Hyper-V… 2 Months Later

I have to say this so far… I will not be giving any of my influence to my immediate boss or other co-workers (or even anyone on the interwebs) to use Hyper-V 2012, or any other version in a production environment for a few reasons:

1. Linux Guests

Obviously I am a Linux enthusiast. I don’t believe that it is right for everyone, but I do believe in it, and I do believe that it is a very solid server platform. That being said, Microsoft has not accepted this fact quite yet. Integration with a Linux guest under Hyper-V is flaky at best. I have had more kernel panics using stock CentOS than I ever have on any other hypervisor, or even physical machines. This is with their integration software installed as well. I do not use Debian / Ubuntu as production machines, so I can’t speak for those, but Red Hat / Oracle / CentOS may be “officially supported”, but they do not work nearly up to snuff. I honestly have been afraid to update some of the servers I put on our Hyper-V server for that reason.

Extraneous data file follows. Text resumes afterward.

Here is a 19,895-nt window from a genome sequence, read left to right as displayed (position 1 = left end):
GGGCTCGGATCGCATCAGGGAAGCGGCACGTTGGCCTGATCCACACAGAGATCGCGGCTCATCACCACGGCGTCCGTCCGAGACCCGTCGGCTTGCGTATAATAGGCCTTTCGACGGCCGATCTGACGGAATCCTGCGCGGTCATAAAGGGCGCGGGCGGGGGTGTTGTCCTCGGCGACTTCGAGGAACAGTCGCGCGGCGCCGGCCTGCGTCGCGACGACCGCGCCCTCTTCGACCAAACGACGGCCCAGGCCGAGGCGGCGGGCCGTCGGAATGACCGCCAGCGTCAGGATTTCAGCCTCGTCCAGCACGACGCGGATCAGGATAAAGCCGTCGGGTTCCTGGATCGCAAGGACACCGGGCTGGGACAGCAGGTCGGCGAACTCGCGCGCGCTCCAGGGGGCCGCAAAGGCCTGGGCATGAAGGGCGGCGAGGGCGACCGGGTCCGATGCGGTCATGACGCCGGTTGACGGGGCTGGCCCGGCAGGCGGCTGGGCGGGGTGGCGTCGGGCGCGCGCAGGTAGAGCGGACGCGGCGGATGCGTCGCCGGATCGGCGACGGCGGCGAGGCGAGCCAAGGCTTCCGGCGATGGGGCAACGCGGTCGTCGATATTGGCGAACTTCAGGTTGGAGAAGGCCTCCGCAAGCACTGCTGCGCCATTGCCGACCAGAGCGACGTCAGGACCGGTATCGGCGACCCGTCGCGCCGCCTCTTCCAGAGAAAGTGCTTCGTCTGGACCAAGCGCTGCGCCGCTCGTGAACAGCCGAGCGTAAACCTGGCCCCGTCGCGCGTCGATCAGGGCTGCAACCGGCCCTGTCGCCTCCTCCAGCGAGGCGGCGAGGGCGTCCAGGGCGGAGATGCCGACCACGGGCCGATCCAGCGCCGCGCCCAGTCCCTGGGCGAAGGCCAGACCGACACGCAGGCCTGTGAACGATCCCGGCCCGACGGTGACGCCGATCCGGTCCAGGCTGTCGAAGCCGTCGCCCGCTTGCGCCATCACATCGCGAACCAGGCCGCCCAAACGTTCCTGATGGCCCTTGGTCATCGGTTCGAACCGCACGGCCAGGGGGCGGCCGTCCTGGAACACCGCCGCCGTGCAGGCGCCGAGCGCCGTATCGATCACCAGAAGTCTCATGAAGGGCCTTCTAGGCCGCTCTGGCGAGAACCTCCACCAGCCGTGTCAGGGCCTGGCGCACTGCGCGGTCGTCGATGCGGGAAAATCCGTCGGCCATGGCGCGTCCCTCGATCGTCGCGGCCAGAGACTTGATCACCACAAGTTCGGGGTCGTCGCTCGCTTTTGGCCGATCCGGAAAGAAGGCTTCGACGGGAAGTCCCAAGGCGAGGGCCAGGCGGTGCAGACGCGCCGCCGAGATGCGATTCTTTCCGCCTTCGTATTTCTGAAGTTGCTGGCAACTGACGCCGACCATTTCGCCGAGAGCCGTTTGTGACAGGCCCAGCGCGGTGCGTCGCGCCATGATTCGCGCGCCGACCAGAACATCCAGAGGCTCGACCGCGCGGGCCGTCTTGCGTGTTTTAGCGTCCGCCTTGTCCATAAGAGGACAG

2. Cannot hot-add hardware

And by hardware, I don’t mean hot adding a CPU or a gig of memory… In VMware this is a given – sometimes you need to hot add a NIC or a hard drive. This is not the case in Hyper-V – and if it is it is buried somewhere deep in there.

3.  Runs on top of Windows

This could be a pro or a con.

Anyway, there are far more things to mention, but the Linux Kernel Panics are happening far too often for me to endorse this as an acceptable alternative for VMware – you might as well just run Virtual Box on the machine and share the machines through RDP – I think that would be a more stable solution than Hyper-V.